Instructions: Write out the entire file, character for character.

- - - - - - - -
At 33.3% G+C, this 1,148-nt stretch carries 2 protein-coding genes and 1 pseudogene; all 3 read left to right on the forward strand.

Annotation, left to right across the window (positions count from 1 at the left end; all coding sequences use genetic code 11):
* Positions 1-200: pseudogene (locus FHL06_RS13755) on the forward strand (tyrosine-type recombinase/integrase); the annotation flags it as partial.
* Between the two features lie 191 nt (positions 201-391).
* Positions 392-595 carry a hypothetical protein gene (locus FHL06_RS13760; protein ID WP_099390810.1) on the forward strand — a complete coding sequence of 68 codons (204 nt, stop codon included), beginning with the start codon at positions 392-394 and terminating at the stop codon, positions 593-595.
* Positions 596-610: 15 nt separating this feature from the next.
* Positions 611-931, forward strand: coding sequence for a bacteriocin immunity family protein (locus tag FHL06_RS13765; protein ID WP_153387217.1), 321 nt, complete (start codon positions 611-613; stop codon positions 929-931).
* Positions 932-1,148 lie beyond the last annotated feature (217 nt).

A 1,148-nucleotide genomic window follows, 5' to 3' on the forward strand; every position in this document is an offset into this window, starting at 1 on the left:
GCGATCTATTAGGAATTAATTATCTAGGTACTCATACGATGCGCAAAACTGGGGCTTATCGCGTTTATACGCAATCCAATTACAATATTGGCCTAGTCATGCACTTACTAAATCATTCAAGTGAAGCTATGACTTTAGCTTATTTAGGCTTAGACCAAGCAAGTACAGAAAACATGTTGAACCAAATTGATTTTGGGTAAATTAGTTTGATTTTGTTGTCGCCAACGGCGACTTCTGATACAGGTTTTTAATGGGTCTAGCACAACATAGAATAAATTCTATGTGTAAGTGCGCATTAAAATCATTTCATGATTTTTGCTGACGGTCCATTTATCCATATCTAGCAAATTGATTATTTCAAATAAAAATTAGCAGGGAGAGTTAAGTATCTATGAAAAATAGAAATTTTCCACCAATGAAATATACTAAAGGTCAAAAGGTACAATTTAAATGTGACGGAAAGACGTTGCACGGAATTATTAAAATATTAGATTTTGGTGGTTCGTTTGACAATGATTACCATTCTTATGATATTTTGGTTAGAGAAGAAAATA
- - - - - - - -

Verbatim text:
At 33.3% G+C, this 1,148-nt stretch carries 2 protein-coding genes and 1 pseudogene; all 3 read left to right on the forward strand.

Annotation, left to right across the window (positions count from 1 at the left end; all coding sequences use genetic code 11):
* Positions 1-200: pseudogene (locus FHL06_RS13755) on the forward strand (tyrosine-type recombinase/integrase); the annotation flags it as partial.
* Between the two features lie 191 nt (positions 201-391).
* Positions 392-595 carry a hypothetical protein gene (locus FHL06_RS13760; protein ID WP_099390810.1) on the forward strand — a complete coding sequence of 68 codons (204 nt, stop codon included), beginning with the start codon at positions 392-394 and terminating at the stop codon, positions 593-595.
* Positions 596-610: 15 nt separating this feature from the next.
* Positions 611-931, forward strand: coding sequence for a bacteriocin immunity family protein (locus tag FHL06_RS13765; protein ID WP_153387217.1), 321 nt, complete (start codon positions 611-613; stop codon positions 929-931).
* Positions 932-1,148 lie beyond the last annotated feature (217 nt).

A 1,148-nucleotide genomic window follows, 5' to 3' on the forward strand; every position in this document is an offset into this window, starting at 1 on the left:
GCGATCTATTAGGAATTAATTATCTAGGTACTCATACGATGCGCAAAACTGGGGCTTATCGCGTTTATACGCAATCCAATTACAATATTGGCCTAGTCATGCACTTACTAAATCATTCAAGTGAAGCTATGACTTTAGCTTATTTAGGCTTAGACCAAGCAAGTACAGAAAACATGTTGAACCAAATTGATTTTGGGTAAATTAGTTTGATTTTGTTGTCGCCAACGGCGACTTCTGATACAGGTTTTTAATGGGTCTAGCACAACATAGAATAAATTCTATGTGTAAGTGCGCATTAAAATCATTTCATGATTTTTGCTGACGGTCCATTTATCCATATCTAGCAAATTGATTATTTCAAATAAAAATTAGCAGGGAGAGTTAAGTATCTATGAAAAATAGAAATTTTCCACCAATGAAATATACTAAAGGTCAAAAGGTACAATTTAAATGTGACGGAAAGACGTTGCACGGAATTATTAAAATATTAGATTTTGGTGGTTCGTTTGACAATGATTACCATTCTTATGATATTTTGGTTAGAGAAGAAAATA